Name changes reflect scholarship, opportunity
July 1, 2015
Three key units in Virginia Tech's Division of Student Affairs have new names, and with the changes come new opportunities for engaging students and collaborating with partners throughout the university.
Student Centers and Activities is now Student Engagement and Campus Life. Multicultural Programs and Services has become the Intercultural Engagement Center. And two units – the Campus Alcohol Abuse Prevention Center and Health Education – have merged to form Health Education and Student Well-Being.
The new names more accurately depict the work being done by those departments and better reflect the scholarship in the areas of student learning and human development, said Vice President for Student Affairs Patty Perillo. “Our work in student affairs is intentional and grounded in the scholarship of our profession,” she said. “We needed to ensure that our language, like our practice, represents this scholarship.
“We want students to know that the learning process is one of engagement; to know that they are co-creators of knowledge and can lead self-directed lives,” Perillo said. “We want them to know that the learning process is not a passive one and that the more they are engaged, the more ownership and emotional commitment they have, the greater the learning and healthier the development will be.”
In a process that involved feedback from staff, faculty, and students, the renaming of Student Engagement and Campus Life was a chance to reaffirm the work of the department. “It gave us an opportunity to take a look at what we do, who we want to be, and ensure that those values are reflected in what we choose to call ourselves,” said Angela Simmons, assistant vice president for student affairs.
“Language is powerful and we had an opportunity to use language to reflect our values. Student Engagement and Campus Life was the top choice as it was a more accurate representation of the work we do surrounding student learning,” Simmons said. “It also reflects how we want people to think about our student centers -- as engaging and vibrant environments where students, faculty, and staff can come together to discuss issues that extend beyond the classroom.”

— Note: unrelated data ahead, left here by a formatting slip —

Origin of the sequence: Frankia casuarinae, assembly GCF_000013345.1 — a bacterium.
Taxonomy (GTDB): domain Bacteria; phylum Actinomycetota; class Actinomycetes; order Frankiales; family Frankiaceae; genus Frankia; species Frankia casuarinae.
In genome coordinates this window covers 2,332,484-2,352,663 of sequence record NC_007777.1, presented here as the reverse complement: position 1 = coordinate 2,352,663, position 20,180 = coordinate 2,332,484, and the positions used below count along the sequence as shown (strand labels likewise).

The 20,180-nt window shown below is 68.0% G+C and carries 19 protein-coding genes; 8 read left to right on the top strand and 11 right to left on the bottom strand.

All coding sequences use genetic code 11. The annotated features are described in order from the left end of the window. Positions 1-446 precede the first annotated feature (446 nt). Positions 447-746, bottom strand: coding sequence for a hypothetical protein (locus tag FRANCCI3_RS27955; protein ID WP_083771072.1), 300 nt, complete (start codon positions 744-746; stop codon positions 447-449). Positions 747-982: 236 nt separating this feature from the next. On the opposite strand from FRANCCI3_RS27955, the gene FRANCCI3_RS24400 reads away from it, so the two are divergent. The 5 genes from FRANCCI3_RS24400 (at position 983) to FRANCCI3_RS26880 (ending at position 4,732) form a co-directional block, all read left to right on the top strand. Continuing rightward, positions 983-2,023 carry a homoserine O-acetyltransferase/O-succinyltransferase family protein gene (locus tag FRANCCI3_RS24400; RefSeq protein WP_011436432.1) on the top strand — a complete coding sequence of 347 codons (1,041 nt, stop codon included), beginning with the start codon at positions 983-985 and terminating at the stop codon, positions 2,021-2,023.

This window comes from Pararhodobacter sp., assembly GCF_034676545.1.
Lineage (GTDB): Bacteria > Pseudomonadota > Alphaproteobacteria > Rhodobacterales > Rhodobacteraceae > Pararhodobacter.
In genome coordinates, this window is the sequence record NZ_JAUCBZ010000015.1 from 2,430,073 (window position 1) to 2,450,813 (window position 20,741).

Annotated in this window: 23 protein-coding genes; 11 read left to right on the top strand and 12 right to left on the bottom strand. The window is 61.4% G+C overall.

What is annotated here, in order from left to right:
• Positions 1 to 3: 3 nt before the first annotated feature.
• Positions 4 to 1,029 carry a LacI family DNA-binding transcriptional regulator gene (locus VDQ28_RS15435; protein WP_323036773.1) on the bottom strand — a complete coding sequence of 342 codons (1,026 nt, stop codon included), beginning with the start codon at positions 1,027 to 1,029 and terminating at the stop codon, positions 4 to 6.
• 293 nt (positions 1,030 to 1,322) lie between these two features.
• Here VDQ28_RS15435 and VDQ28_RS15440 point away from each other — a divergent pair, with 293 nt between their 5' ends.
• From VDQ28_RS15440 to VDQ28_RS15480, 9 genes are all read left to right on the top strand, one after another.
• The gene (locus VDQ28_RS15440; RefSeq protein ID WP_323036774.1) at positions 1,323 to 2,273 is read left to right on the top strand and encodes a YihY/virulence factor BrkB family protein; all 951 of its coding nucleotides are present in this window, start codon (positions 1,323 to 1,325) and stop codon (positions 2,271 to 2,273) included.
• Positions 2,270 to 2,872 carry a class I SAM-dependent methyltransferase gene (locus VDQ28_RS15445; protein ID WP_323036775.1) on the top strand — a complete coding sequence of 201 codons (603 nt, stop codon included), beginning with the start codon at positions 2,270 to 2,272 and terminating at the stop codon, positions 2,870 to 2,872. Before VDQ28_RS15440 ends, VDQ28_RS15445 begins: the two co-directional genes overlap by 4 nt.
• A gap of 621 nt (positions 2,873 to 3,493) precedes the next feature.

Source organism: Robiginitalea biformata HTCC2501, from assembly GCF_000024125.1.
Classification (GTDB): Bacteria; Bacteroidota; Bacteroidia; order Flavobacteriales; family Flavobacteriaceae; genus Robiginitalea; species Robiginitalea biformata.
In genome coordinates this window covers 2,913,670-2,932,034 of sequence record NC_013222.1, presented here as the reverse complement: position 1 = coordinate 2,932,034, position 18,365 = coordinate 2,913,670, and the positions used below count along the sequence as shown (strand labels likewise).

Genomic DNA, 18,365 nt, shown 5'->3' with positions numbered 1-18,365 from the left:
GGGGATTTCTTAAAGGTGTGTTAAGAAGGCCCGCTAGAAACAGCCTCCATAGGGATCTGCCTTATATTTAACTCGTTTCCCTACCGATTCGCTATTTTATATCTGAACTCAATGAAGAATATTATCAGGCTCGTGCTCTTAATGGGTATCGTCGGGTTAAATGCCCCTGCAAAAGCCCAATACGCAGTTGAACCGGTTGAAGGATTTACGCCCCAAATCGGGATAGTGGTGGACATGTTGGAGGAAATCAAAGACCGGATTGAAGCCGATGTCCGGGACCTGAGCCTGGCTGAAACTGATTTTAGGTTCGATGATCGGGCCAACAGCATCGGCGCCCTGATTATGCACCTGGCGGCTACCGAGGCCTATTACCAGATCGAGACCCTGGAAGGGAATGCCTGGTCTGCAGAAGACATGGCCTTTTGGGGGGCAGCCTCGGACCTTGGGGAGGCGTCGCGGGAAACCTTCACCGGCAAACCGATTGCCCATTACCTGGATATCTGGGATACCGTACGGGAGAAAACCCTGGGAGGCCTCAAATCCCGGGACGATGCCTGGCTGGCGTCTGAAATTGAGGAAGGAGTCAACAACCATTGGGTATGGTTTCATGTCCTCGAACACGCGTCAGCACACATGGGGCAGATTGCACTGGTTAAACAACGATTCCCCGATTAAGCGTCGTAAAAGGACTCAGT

In renaming the Intercultural Engagement Center, the evolving meanings and use of terms like “diversity,” “multicultural,” “cross-cultural,” and “intercultural” were taken into account. “What we wanted was a name that describes the inclusive community we hope to become,” said Tricia Smith, director of the Intercultural Engagement Center.
“Researchers moved from using ‘diversity’ to ‘multicultural’ in an effort to recognize complexity,” Smith said. “But ‘multicultural,’ merely acknowledges differences. ‘Cross cultural’ begins to speak more to interaction but implies that after exposure to difference, one would return to a safe, homogenous space. ‘Intercultural’ speaks to a fully integrated community where people are asked to walk together on this journey, authentically offering of themselves and courageously seeking to be fully in community with others. It conveys the existence of multiple truths and intersecting identities both individually and collectively. ‘Engagement’ will more clearly call all community members to be a part of the conversation. ‘Center’ implies not just some folks behind a door but also an environment where you can expect to be in community, learning, laughing, growing. The Intercultural Engagement Center, therefore, is an invitation, a call to action, a promise of recurrence, a sustainable learning model,” Smith said.
Similarly, the merging of two units to create one department of Health Education and Student Well-Being was also fully intentional. “Health Education” encompasses topics like alcohol, drugs, tobacco, sun exposure, intimate sexual contact, sleep, and nutrition. “Well-Being” reflects a focus on the whole person. “For us, well-being includes social, purpose, financial, community, and physical thriving,” said Perillo. “We cannot separate human development from health education and promotion, student learning, or well-being. When we consider the experiences of the whole people that students are, we cannot bifurcate domains of their beings or lives.
“Naming these departments was a process of co-creation,” Perillo said. “As a division we worked together to model best practice with names more reflective of the offerings. Many voices were involved. Many options were considered. Many iterations were shared. Ultimately, a consensus was made, particularly with staff working in those areas, and resulted in the new names of these essential areas within the division and university.”
Written by Sandy Broughton.